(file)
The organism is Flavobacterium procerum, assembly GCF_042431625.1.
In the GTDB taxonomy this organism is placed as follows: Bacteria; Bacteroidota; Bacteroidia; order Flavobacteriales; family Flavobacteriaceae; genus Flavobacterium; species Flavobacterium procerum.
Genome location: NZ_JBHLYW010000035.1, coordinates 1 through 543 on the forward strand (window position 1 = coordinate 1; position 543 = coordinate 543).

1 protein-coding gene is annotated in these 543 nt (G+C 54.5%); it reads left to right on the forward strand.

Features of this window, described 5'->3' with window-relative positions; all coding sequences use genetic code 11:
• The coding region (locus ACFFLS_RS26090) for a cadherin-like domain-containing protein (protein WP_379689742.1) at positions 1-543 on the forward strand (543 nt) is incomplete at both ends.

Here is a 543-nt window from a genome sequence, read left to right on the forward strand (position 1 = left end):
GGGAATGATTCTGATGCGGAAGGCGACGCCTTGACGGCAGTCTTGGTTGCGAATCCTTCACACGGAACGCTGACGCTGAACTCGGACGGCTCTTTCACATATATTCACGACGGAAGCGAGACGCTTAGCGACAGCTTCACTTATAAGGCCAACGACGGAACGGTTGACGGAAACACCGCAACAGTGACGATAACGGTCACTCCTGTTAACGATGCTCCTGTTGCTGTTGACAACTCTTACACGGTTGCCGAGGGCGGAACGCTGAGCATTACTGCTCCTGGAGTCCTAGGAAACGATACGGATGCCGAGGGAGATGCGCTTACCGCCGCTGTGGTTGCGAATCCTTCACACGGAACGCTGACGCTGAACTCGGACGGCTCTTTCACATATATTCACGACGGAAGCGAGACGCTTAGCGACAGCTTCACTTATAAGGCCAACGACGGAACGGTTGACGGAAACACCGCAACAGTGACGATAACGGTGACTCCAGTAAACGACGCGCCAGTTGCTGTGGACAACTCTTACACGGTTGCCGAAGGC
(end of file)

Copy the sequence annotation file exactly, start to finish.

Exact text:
The organism is Flavobacterium procerum, assembly GCF_042431625.1.
In the GTDB taxonomy this organism is placed as follows: Bacteria; Bacteroidota; Bacteroidia; order Flavobacteriales; family Flavobacteriaceae; genus Flavobacterium; species Flavobacterium procerum.
Genome location: NZ_JBHLYW010000035.1, coordinates 1 through 543 on the forward strand (window position 1 = coordinate 1; position 543 = coordinate 543).

1 protein-coding gene is annotated in these 543 nt (G+C 54.5%); it reads left to right on the forward strand.

Features of this window, described 5'->3' with window-relative positions; all coding sequences use genetic code 11:
• The coding region (locus ACFFLS_RS26090) for a cadherin-like domain-containing protein (protein WP_379689742.1) at positions 1-543 on the forward strand (543 nt) is incomplete at both ends.

Here is a 543-nt window from a genome sequence, read left to right on the forward strand (position 1 = left end):
GGGAATGATTCTGATGCGGAAGGCGACGCCTTGACGGCAGTCTTGGTTGCGAATCCTTCACACGGAACGCTGACGCTGAACTCGGACGGCTCTTTCACATATATTCACGACGGAAGCGAGACGCTTAGCGACAGCTTCACTTATAAGGCCAACGACGGAACGGTTGACGGAAACACCGCAACAGTGACGATAACGGTCACTCCTGTTAACGATGCTCCTGTTGCTGTTGACAACTCTTACACGGTTGCCGAGGGCGGAACGCTGAGCATTACTGCTCCTGGAGTCCTAGGAAACGATACGGATGCCGAGGGAGATGCGCTTACCGCCGCTGTGGTTGCGAATCCTTCACACGGAACGCTGACGCTGAACTCGGACGGCTCTTTCACATATATTCACGACGGAAGCGAGACGCTTAGCGACAGCTTCACTTATAAGGCCAACGACGGAACGGTTGACGGAAACACCGCAACAGTGACGATAACGGTGACTCCAGTAAACGACGCGCCAGTTGCTGTGGACAACTCTTACACGGTTGCCGAAGGC